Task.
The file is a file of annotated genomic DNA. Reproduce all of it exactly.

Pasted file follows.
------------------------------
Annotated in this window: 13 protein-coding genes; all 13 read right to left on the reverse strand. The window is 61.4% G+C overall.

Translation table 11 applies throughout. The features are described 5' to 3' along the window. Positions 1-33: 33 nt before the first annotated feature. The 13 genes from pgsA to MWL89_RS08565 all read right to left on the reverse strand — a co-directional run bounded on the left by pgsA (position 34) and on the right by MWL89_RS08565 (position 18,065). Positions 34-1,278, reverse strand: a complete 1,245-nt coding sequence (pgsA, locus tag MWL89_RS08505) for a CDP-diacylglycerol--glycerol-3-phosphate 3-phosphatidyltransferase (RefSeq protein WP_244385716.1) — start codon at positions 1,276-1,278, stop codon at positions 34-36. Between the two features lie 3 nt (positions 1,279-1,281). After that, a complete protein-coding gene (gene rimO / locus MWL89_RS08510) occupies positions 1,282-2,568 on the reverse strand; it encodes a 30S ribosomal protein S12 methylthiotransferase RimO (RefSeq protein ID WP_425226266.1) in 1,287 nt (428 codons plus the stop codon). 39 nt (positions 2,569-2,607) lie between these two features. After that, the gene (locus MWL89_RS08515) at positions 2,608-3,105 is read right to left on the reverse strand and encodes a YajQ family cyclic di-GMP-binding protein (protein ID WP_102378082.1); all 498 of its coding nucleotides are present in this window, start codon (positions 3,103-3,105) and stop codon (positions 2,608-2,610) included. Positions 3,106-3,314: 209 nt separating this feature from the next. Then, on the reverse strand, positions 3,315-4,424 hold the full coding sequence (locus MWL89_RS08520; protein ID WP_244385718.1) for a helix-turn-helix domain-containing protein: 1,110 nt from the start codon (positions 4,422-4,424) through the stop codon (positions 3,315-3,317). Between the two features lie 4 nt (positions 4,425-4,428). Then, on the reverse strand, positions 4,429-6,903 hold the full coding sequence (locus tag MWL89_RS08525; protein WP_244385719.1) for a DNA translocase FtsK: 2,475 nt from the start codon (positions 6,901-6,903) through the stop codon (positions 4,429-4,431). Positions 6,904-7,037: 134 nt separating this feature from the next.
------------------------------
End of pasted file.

Annotated in this window: 13 protein-coding genes; all 13 read right to left on the reverse strand. The window is 61.4% G+C overall.

Translation table 11 applies throughout. The features are described 5' to 3' along the window. Positions 1-33: 33 nt before the first annotated feature. The 13 genes from pgsA to MWL89_RS08565 all read right to left on the reverse strand — a co-directional run bounded on the left by pgsA (position 34) and on the right by MWL89_RS08565 (position 18,065). Positions 34-1,278, reverse strand: a complete 1,245-nt coding sequence (pgsA, locus tag MWL89_RS08505) for a CDP-diacylglycerol--glycerol-3-phosphate 3-phosphatidyltransferase (RefSeq protein WP_244385716.1) — start codon at positions 1,276-1,278, stop codon at positions 34-36. Between the two features lie 3 nt (positions 1,279-1,281). After that, a complete protein-coding gene (gene rimO / locus MWL89_RS08510) occupies positions 1,282-2,568 on the reverse strand; it encodes a 30S ribosomal protein S12 methylthiotransferase RimO (RefSeq protein ID WP_425226266.1) in 1,287 nt (428 codons plus the stop codon). 39 nt (positions 2,569-2,607) lie between these two features. After that, the gene (locus MWL89_RS08515) at positions 2,608-3,105 is read right to left on the reverse strand and encodes a YajQ family cyclic di-GMP-binding protein (protein ID WP_102378082.1); all 498 of its coding nucleotides are present in this window, start codon (positions 3,103-3,105) and stop codon (positions 2,608-2,610) included. Positions 3,106-3,314: 209 nt separating this feature from the next. Then, on the reverse strand, positions 3,315-4,424 hold the full coding sequence (locus MWL89_RS08520; protein ID WP_244385718.1) for a helix-turn-helix domain-containing protein: 1,110 nt from the start codon (positions 4,422-4,424) through the stop codon (positions 3,315-3,317). Between the two features lie 4 nt (positions 4,425-4,428). Then, on the reverse strand, positions 4,429-6,903 hold the full coding sequence (locus tag MWL89_RS08525; protein WP_244385719.1) for a DNA translocase FtsK: 2,475 nt from the start codon (positions 6,901-6,903) through the stop codon (positions 4,429-4,431). Positions 6,904-7,037: 134 nt separating this feature from the next.